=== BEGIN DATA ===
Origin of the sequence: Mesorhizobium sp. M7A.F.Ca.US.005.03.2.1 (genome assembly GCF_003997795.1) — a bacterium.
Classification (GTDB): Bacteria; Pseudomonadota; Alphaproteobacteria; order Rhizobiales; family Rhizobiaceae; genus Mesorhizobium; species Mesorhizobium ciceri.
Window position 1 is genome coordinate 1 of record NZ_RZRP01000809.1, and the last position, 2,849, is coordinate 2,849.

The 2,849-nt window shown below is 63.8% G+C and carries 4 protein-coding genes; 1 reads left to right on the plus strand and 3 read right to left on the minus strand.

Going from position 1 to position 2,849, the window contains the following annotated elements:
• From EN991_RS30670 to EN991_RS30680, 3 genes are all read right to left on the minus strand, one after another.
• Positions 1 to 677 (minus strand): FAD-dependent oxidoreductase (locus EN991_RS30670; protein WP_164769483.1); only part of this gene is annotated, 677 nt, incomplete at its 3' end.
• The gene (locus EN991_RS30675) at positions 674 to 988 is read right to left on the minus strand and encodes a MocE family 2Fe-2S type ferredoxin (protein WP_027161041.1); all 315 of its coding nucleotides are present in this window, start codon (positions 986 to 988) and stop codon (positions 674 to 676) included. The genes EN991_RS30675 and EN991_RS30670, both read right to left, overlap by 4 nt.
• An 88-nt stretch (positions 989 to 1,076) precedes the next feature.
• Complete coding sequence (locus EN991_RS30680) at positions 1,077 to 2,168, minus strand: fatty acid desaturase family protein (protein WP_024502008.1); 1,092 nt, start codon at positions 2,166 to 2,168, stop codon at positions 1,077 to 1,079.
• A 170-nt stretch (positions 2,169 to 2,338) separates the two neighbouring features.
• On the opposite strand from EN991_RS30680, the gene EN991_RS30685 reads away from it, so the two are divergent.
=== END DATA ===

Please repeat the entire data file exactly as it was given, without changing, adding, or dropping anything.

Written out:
Origin of the sequence: Mesorhizobium sp. M7A.F.Ca.US.005.03.2.1 (genome assembly GCF_003997795.1) — a bacterium.
Classification (GTDB): Bacteria; Pseudomonadota; Alphaproteobacteria; order Rhizobiales; family Rhizobiaceae; genus Mesorhizobium; species Mesorhizobium ciceri.
Window position 1 is genome coordinate 1 of record NZ_RZRP01000809.1, and the last position, 2,849, is coordinate 2,849.

The 2,849-nt window shown below is 63.8% G+C and carries 4 protein-coding genes; 1 reads left to right on the plus strand and 3 read right to left on the minus strand.

Going from position 1 to position 2,849, the window contains the following annotated elements:
• From EN991_RS30670 to EN991_RS30680, 3 genes are all read right to left on the minus strand, one after another.
• Positions 1 to 677 (minus strand): FAD-dependent oxidoreductase (locus EN991_RS30670; protein WP_164769483.1); only part of this gene is annotated, 677 nt, incomplete at its 3' end.
• The gene (locus EN991_RS30675) at positions 674 to 988 is read right to left on the minus strand and encodes a MocE family 2Fe-2S type ferredoxin (protein WP_027161041.1); all 315 of its coding nucleotides are present in this window, start codon (positions 986 to 988) and stop codon (positions 674 to 676) included. The genes EN991_RS30675 and EN991_RS30670, both read right to left, overlap by 4 nt.
• An 88-nt stretch (positions 989 to 1,076) precedes the next feature.
• Complete coding sequence (locus EN991_RS30680) at positions 1,077 to 2,168, minus strand: fatty acid desaturase family protein (protein WP_024502008.1); 1,092 nt, start codon at positions 2,166 to 2,168, stop codon at positions 1,077 to 1,079.
• A 170-nt stretch (positions 2,169 to 2,338) separates the two neighbouring features.
• On the opposite strand from EN991_RS30680, the gene EN991_RS30685 reads away from it, so the two are divergent.